Cooper Personalized Fluency Control Therapy for Children
By: Chrissy Maskill and Katie Mader
Third edition, also known as the PFCT-C
This tool was originally put out for commercial use in 1976 as the first comprehensive stuttering program commercially available to clinicians. The third and last edition was released in 2003. The children’s version costs $158 and the adolescent and adult version is only $67.
This children’s version consists of a clinician’s manual, assessment diagnostic and treatment plan, and some child directed materials that can be used for therapy.
About the Coopers
Dr. Eugene Cooper and his wife Crystal Cooper designed this assessment and therapy. Both Coopers are Fellows of the American Speech-Language-Hearing Association. They are the authors of over 150 publications primarily in the area of fluency and professional issues and have held numerous positions and done extensive research in relation to stuttering.
The Coopers also produced a computer program called the CASS-C in 1999. The CASS-C, which stands for Cooper Assessment of Stuttering Syndrome- for children, is a computer program designed to allow a complete fluency assessment of a child's speech while simultaneously preparing an assessment analysis and report. The program was found difficult and distracting to use with a four-year-old child, being too cumbersome, inflexible and with questions on affective and cognitive subjects that were inappropriate for small children. I do not think it is commonly used.
About the manual:
The manual is really extensive. It contains 7 chapters on the Coopers’ definition of stuttering, assessment, treatment, school-based strategies for children who stutter, intervention ideas, counseling parents, and how to be an efficient clinician. Additionally, there are appendices with reproducible assessment protocol worksheets; treatment related forms and guides, and intervention materials as well as support services, which includes a listing of websites.
The primary focus of the Cooper Program is to help the client to feel in control, indicating that the end goal of therapy should be that the client should develop a feeling of control regardless of whether or not that individual becomes fluent.
The first chapter elaborates on the Coopers’ view of stuttering as a syndrome that has ABCs (affective, behavioral, and cognitive components). The manual states that “stuttering is a clinical syndrome characterized most frequently by abnormal and persistent dysfluencies in speech accompanied by characteristic affective, behavioral, and cognitive patterns.”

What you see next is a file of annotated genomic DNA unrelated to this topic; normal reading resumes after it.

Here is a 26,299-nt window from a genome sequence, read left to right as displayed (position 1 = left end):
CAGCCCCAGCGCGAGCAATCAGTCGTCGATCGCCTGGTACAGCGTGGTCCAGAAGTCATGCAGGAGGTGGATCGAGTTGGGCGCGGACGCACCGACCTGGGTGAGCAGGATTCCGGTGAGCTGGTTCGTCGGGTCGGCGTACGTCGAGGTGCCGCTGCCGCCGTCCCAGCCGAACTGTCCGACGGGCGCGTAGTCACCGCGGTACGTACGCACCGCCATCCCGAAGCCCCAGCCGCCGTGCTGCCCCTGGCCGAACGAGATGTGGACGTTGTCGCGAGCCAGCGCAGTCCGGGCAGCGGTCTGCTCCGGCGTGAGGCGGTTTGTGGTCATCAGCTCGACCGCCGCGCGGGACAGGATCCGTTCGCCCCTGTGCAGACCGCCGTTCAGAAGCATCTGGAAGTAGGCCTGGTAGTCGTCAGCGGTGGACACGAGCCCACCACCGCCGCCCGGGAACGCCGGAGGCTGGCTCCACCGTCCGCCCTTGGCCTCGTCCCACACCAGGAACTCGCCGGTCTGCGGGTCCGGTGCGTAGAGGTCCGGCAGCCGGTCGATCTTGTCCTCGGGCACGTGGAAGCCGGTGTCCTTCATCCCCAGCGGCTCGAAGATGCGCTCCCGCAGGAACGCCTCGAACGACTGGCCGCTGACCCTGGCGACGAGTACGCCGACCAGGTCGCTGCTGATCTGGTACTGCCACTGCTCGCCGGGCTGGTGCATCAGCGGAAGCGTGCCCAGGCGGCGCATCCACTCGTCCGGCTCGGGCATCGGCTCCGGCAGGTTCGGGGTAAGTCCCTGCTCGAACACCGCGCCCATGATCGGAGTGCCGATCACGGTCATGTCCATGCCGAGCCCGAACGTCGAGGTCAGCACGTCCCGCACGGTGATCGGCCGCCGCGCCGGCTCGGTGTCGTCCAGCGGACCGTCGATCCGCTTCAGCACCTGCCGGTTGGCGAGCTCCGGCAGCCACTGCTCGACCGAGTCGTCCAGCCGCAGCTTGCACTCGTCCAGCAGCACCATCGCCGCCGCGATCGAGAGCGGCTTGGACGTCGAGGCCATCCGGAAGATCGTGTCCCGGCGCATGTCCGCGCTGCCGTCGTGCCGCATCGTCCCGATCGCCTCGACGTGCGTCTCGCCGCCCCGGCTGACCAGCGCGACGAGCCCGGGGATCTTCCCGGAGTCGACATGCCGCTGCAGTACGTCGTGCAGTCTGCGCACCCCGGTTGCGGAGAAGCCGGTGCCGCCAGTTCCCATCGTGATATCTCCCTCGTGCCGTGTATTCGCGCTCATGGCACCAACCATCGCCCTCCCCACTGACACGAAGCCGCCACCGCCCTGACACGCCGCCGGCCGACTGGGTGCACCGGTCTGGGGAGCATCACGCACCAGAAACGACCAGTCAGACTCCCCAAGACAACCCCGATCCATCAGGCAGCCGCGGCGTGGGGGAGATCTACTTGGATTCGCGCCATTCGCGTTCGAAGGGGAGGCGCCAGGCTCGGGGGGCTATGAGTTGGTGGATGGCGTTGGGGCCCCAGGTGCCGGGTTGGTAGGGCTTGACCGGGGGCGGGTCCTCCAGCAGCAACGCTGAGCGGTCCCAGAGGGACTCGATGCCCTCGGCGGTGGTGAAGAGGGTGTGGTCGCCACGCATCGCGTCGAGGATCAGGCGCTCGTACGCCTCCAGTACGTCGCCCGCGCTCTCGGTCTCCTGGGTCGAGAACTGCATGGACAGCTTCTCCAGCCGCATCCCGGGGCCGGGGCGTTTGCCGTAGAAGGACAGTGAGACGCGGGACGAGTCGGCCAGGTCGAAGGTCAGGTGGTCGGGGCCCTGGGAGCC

Stuttering is divided into 3 different major syndromes:
*2 of every 5 abnormally dysfluent children under 7 years of age.
*Typically without significant professional help but with knowledgeable and supportive parental assistance achieve normal fluency by age 7.
*Few can actually recall stuttering
*Typically do not feel loss of control or at least unable to verbalize these feelings. They may indicate awareness of dysfluency but give little evidence that they view it as a problem.
*2 out of every 3 children who are abnormally dysfluent after the age of 7
*Typically are able to make adjustments to the ABCs to achieve fluency with professional assistance and a supportive home environment.
*As adults, generally recall stuttering but do not consider themselves to still stutter
*Experience some feelings of loss of control during times of dysfluency but dysfluency is episodic and frequently associated with change in environmental, physical, and mental situation
Chronic Perseverative Stuttering (CPS):
*1 out of every 3 stutterers who have abnormal fluency problems beyond age 7
*Acceptable level of fluency may require a lifetime of coping
*Hope for a complete cure or total remission of symptoms seems remote
*However, with assistance these individuals are able to develop and maintain a feeling of fluency control
Controversy of A diagnosis as a CPS:
The idea that stuttering could be incurable strikes some stutterers and speech pathologists as defeatist. Cooper has been accused by colleagues of presenting a "doomsday message" and, by claiming that for some a cure is impossible, violating professional ethics. Others SLPs and clients who support this idea have been accused of taking the easy way out.
On the other hand, the idea that stuttering is not curable has been a positive step most, especially for those who are believed to have CPS. Charles Van Riper is quoted to have said that the Coopers’ presentation of the condition of CPS as “not only courageous but magnificent” and they received many letters from people who believed they have CPS Syndrome. The idea removes feelings of guilt and discouragement from the client who has had no success achieving fluency even after years of therapy.
The idea that achieving fluency may be impossible for some clients is one of the main reasons that this CPFT program aims toward feelings of control rather than normal fluency.
This is a stuttering modification approach.
Stages of PFCT-C Treatment à “STAR”
This Manual also includes:
*There are additional chapters on how to work individuals from the student’s school to ensure a team approach to help the client earn fluency control, intervention ideas and activities, how to counsel parents of children who stutter, and things that a clinician must keep in mind to become an efficient clinician who uses the Cooper methods.